This post is, by my ad-hoc self-imposed standard, a week late. Where’ve I been? To Texas, to Texas, for ASTR: that’s the annual meeting of the American Society for Theatre Research. Aside from being an excellent excuse for three days of barbecue, chilli and margaritas, ASTR this year featured a glorious celebration of one of the most influential, thoughtful, and eclectic scholar-teacher-activists in my field: Professor Jill Dolan.
Jill supervised my postdoctoral research at the University of Texas at Austin in 2005; she’s also been mentor and friend to, and vigorous defender of, a large number of my friends and colleagues in the discipline of theatre and performance studies, both younger and older. She deserves a place on countless teaching genealogies, not least because of the exceptional work she’s done in recent years on her performance blog, The Feminist Spectator, which was named after her important 1988 book The Feminist Spectator as Critic, and which has just spawned a new volume of its own, The Feminist Spectator in Action.
Thinking about Jill now, I always think first about her blog; I often read it over lunch, to see what she’s been watching (at the theatre and on TV and at the movies), and to admire her accessible yet rigorous style. She gets it just right, I think; The Feminist Spectator (which is, in many ways, a model for this blog, and for several academic blogs in my field, I’d wager) seeks to cut across audience demographics, and makes the crucial, generous assumption that every audience member is a critical one, interested on some level in thinking deeply about the material he or she watches, even if that spectator doesn’t realise it in the moment (while enjoying the show, which we all should do, of course). As it addresses all comers with its open, even-handed tone, its forceful critique, and its deliberately feminist engagement, the blog “smartens up” rather than dumbs down contemporary entertainment and insists its readers are absolutely smart enough to “get it”. And, in that, I guess The Feminist Spectator “has impact”.
What’s impact? This question tears the hair out of academics working in the UK these days. We’ve all just (about) finished a massive, top-down governmental audit of our research practices and outputs (that’s books and articles to me and you!) called the REF (“research excellence framework”), and one of the most important measures in this year’s REF (accounting for 20% of individual department scores and, according to the Guardian, spawning a new industry thereby!) is “impact”. Research impact is both a superficially clear concept – it means to have a measurable effect on people and groups (and companies…) outside the academy – and a deeply fraught one. Is being interviewed on the BBC “impact”? What if nobody is listening? Is speaking to large gatherings of non-academics “impact”? What if nobody takes any notes? Is spearheading scientific research designed to drive fresh product development or manufacturing innovation “impact”? What if nobody “buys” what the research is selling? For each of these, the answer is moot until we get the results of the REF next year; the question that remains in the air, though, is: whose impact is better (more impactful?) than others?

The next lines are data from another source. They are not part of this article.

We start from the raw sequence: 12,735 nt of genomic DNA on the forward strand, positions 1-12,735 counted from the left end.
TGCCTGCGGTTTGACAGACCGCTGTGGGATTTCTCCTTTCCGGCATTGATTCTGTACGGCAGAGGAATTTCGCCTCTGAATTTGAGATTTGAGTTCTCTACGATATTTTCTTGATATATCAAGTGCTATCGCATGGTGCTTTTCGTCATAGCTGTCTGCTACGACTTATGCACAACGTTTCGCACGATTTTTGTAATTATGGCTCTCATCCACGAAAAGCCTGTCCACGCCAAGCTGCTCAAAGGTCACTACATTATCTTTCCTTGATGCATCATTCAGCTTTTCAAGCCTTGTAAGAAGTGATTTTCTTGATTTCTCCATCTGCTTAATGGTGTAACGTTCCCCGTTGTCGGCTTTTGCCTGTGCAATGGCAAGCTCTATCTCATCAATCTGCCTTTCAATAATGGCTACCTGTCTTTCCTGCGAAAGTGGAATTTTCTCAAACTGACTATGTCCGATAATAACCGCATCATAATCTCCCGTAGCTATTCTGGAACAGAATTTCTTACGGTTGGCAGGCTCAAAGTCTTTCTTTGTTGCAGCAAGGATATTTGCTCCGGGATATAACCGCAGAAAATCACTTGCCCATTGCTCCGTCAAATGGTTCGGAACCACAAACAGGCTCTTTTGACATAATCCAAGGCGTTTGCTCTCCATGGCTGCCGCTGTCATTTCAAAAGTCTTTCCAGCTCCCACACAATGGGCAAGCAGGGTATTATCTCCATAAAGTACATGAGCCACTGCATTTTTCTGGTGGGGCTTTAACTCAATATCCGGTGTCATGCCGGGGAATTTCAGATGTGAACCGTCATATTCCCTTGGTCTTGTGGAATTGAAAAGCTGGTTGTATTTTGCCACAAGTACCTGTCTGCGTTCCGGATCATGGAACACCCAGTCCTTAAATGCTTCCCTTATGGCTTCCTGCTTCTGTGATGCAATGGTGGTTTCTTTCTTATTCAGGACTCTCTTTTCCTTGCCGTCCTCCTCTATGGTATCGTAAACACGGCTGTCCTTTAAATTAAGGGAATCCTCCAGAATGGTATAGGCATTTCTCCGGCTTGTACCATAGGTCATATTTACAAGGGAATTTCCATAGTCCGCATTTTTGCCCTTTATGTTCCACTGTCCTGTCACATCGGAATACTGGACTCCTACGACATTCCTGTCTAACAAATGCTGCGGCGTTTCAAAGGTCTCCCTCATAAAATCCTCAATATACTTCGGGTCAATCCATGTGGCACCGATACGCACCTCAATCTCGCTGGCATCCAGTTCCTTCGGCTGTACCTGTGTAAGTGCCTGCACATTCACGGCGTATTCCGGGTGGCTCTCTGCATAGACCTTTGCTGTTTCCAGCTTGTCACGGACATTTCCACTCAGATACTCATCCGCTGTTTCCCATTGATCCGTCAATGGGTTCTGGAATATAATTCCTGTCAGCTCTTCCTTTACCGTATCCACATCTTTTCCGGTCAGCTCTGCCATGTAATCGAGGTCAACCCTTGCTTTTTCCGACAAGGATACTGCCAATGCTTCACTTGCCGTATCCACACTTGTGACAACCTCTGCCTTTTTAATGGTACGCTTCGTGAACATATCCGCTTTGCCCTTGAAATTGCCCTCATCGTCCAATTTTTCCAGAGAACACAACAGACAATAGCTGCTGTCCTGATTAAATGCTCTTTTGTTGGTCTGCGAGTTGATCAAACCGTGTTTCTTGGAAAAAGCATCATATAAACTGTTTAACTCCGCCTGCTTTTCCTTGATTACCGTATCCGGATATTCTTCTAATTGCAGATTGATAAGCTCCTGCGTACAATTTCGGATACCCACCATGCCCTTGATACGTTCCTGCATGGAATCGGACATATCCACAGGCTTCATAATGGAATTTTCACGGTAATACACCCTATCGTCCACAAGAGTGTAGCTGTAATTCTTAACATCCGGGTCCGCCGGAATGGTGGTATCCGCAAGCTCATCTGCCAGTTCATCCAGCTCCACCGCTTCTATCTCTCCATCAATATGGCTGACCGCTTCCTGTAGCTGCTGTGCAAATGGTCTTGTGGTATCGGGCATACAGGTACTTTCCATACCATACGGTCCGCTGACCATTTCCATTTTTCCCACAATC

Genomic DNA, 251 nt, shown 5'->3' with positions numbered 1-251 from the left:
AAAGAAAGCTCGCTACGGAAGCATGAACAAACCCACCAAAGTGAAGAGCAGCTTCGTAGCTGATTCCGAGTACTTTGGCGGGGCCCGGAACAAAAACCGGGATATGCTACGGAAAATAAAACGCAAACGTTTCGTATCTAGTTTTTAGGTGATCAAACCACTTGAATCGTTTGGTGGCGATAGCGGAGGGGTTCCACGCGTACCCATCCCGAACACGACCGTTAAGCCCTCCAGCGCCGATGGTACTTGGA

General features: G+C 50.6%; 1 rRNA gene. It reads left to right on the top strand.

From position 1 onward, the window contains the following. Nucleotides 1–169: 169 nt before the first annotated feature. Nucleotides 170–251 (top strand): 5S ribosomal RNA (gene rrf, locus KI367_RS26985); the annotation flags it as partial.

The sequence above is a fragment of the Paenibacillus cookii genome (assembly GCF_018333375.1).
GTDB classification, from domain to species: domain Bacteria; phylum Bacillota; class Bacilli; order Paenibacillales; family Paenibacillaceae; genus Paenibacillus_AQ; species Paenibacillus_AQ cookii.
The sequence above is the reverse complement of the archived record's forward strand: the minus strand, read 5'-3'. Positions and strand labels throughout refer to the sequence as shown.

At this question’s prompt, I’m reminded of something that “impact” absolutely is not: one’s own teaching. Our teaching “outputs” do not count toward our REF submissions; writing a book about teaching, for example, is useless as far as the REF (and thus your department’s monetary investments in individual researchers’ REF potential) is concerned. Perversely, if I speak about my research on the radio or on TV, that work is naturally considered “impact” (even if nobody listens); if I deliver the same talk to my students in a seminar, with all of them taking notes (and then taking their learning out into the world) that work is not.
How utterly ridiculous – of course. And I have no doubt, personally, that the reason the former counts as “impact” and the latter does not has to do with money, plain and simple – with who spends what money where, and with how that spending gets counted by the systems that govern the funding of higher education in the neoliberal state. But I also have to laugh at the Kafka-esque nature of the REF’s relationship to teaching, because talented scholars like Jill Dolan, who “impact” diverse constituencies with their work every single day, make very little distinction between teaching and research labour, and indeed likely think – as I do – of teaching as the most impactful labour they do, in a huge variety of forums. So I’d like to raise a toast (make mine a margarita, on the rocks, please!) to Jill, and to everything she has taught her colleagues in theatre and performance studies, gender studies, and queer studies, as well as her many and varied readers far and wide: about how we talk to one another, both inside and outside the academy and both inside and outside the classroom; about how that teaching labour is both pleasurable and activist; and about how that labour is absolutely, unequivocally, a form of research. Which we must carry on. Because, REF it or not, it damn well has impact.